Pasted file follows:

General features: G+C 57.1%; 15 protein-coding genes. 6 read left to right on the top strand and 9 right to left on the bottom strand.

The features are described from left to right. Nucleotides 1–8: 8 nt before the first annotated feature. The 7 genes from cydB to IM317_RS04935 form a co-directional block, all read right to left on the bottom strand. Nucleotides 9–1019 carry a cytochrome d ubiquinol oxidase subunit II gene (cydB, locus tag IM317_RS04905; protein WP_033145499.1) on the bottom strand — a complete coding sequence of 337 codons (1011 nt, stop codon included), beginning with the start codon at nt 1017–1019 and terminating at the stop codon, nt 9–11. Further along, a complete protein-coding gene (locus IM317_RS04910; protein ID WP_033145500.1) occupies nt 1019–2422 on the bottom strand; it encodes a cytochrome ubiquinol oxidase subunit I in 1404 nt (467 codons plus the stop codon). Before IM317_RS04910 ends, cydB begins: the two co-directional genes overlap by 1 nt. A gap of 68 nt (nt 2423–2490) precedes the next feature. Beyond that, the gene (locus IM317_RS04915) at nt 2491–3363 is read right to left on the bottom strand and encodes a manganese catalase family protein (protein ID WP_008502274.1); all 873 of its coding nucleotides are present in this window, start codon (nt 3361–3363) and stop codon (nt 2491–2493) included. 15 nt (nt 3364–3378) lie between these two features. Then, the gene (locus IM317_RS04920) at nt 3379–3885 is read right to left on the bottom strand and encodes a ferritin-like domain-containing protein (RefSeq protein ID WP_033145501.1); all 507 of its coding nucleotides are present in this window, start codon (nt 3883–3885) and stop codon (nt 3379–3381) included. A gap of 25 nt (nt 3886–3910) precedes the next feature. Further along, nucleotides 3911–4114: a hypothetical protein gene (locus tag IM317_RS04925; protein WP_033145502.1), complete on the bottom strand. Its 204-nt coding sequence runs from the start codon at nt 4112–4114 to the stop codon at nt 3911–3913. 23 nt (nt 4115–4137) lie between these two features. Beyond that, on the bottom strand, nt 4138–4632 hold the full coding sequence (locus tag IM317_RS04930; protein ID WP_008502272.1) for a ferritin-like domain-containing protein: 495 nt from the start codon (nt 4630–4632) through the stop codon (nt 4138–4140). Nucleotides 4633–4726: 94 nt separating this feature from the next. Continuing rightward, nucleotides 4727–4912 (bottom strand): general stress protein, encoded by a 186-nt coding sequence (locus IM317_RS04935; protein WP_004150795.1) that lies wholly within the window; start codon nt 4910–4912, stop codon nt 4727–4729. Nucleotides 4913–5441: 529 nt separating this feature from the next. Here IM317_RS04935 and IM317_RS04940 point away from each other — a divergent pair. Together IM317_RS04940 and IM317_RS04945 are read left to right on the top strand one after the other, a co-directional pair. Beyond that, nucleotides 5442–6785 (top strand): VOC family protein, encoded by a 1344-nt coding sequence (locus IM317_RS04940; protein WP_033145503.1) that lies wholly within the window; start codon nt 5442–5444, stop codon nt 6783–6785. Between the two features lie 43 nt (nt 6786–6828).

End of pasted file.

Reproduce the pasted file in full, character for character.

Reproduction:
General features: G+C 57.1%; 15 protein-coding genes. 6 read left to right on the top strand and 9 right to left on the bottom strand.

The features are described from left to right. Nucleotides 1–8: 8 nt before the first annotated feature. The 7 genes from cydB to IM317_RS04935 form a co-directional block, all read right to left on the bottom strand. Nucleotides 9–1019 carry a cytochrome d ubiquinol oxidase subunit II gene (cydB, locus tag IM317_RS04905; protein WP_033145499.1) on the bottom strand — a complete coding sequence of 337 codons (1011 nt, stop codon included), beginning with the start codon at nt 1017–1019 and terminating at the stop codon, nt 9–11. Further along, a complete protein-coding gene (locus IM317_RS04910; protein ID WP_033145500.1) occupies nt 1019–2422 on the bottom strand; it encodes a cytochrome ubiquinol oxidase subunit I in 1404 nt (467 codons plus the stop codon). Before IM317_RS04910 ends, cydB begins: the two co-directional genes overlap by 1 nt. A gap of 68 nt (nt 2423–2490) precedes the next feature. Beyond that, the gene (locus IM317_RS04915) at nt 2491–3363 is read right to left on the bottom strand and encodes a manganese catalase family protein (protein ID WP_008502274.1); all 873 of its coding nucleotides are present in this window, start codon (nt 3361–3363) and stop codon (nt 2491–2493) included. 15 nt (nt 3364–3378) lie between these two features. Then, the gene (locus IM317_RS04920) at nt 3379–3885 is read right to left on the bottom strand and encodes a ferritin-like domain-containing protein (RefSeq protein ID WP_033145501.1); all 507 of its coding nucleotides are present in this window, start codon (nt 3883–3885) and stop codon (nt 3379–3381) included. A gap of 25 nt (nt 3886–3910) precedes the next feature. Further along, nucleotides 3911–4114: a hypothetical protein gene (locus tag IM317_RS04925; protein WP_033145502.1), complete on the bottom strand. Its 204-nt coding sequence runs from the start codon at nt 4112–4114 to the stop codon at nt 3911–3913. 23 nt (nt 4115–4137) lie between these two features. Beyond that, on the bottom strand, nt 4138–4632 hold the full coding sequence (locus tag IM317_RS04930; protein ID WP_008502272.1) for a ferritin-like domain-containing protein: 495 nt from the start codon (nt 4630–4632) through the stop codon (nt 4138–4140). Nucleotides 4633–4726: 94 nt separating this feature from the next. Continuing rightward, nucleotides 4727–4912 (bottom strand): general stress protein, encoded by a 186-nt coding sequence (locus IM317_RS04935; protein WP_004150795.1) that lies wholly within the window; start codon nt 4910–4912, stop codon nt 4727–4729. Nucleotides 4913–5441: 529 nt separating this feature from the next. Here IM317_RS04935 and IM317_RS04940 point away from each other — a divergent pair. Together IM317_RS04940 and IM317_RS04945 are read left to right on the top strand one after the other, a co-directional pair. Beyond that, nucleotides 5442–6785 (top strand): VOC family protein, encoded by a 1344-nt coding sequence (locus IM317_RS04940; protein WP_033145503.1) that lies wholly within the window; start codon nt 5442–5444, stop codon nt 6783–6785. Between the two features lie 43 nt (nt 6786–6828).